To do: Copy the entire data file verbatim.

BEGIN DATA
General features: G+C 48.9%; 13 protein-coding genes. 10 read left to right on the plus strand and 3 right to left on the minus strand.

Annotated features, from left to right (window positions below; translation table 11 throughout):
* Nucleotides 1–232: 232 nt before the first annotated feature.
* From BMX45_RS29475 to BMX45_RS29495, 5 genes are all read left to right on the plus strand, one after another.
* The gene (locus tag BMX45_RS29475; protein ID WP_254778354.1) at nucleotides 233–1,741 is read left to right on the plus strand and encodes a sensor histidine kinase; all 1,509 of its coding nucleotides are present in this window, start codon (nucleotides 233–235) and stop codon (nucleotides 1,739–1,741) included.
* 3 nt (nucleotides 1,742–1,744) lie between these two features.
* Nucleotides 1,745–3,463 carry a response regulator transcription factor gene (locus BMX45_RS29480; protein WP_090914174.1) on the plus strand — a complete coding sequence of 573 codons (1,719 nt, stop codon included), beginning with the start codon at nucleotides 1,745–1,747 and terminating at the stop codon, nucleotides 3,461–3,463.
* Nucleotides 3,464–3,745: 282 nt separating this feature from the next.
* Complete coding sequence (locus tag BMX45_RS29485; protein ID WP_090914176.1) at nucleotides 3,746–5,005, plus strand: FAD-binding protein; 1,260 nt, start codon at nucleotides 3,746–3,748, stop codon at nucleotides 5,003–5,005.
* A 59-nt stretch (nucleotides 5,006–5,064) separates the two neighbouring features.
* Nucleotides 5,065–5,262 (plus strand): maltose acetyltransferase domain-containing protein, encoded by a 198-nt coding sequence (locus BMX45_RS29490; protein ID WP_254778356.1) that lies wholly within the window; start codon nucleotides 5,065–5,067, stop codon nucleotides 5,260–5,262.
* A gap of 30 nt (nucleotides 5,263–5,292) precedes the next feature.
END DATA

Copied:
General features: G+C 48.9%; 13 protein-coding genes. 10 read left to right on the plus strand and 3 right to left on the minus strand.

Annotated features, from left to right (window positions below; translation table 11 throughout):
* Nucleotides 1–232: 232 nt before the first annotated feature.
* From BMX45_RS29475 to BMX45_RS29495, 5 genes are all read left to right on the plus strand, one after another.
* The gene (locus tag BMX45_RS29475; protein ID WP_254778354.1) at nucleotides 233–1,741 is read left to right on the plus strand and encodes a sensor histidine kinase; all 1,509 of its coding nucleotides are present in this window, start codon (nucleotides 233–235) and stop codon (nucleotides 1,739–1,741) included.
* 3 nt (nucleotides 1,742–1,744) lie between these two features.
* Nucleotides 1,745–3,463 carry a response regulator transcription factor gene (locus BMX45_RS29480; protein WP_090914174.1) on the plus strand — a complete coding sequence of 573 codons (1,719 nt, stop codon included), beginning with the start codon at nucleotides 1,745–1,747 and terminating at the stop codon, nucleotides 3,461–3,463.
* Nucleotides 3,464–3,745: 282 nt separating this feature from the next.
* Complete coding sequence (locus tag BMX45_RS29485; protein ID WP_090914176.1) at nucleotides 3,746–5,005, plus strand: FAD-binding protein; 1,260 nt, start codon at nucleotides 3,746–3,748, stop codon at nucleotides 5,003–5,005.
* A 59-nt stretch (nucleotides 5,006–5,064) separates the two neighbouring features.
* Nucleotides 5,065–5,262 (plus strand): maltose acetyltransferase domain-containing protein, encoded by a 198-nt coding sequence (locus BMX45_RS29490; protein ID WP_254778356.1) that lies wholly within the window; start codon nucleotides 5,065–5,067, stop codon nucleotides 5,260–5,262.
* A gap of 30 nt (nucleotides 5,263–5,292) precedes the next feature.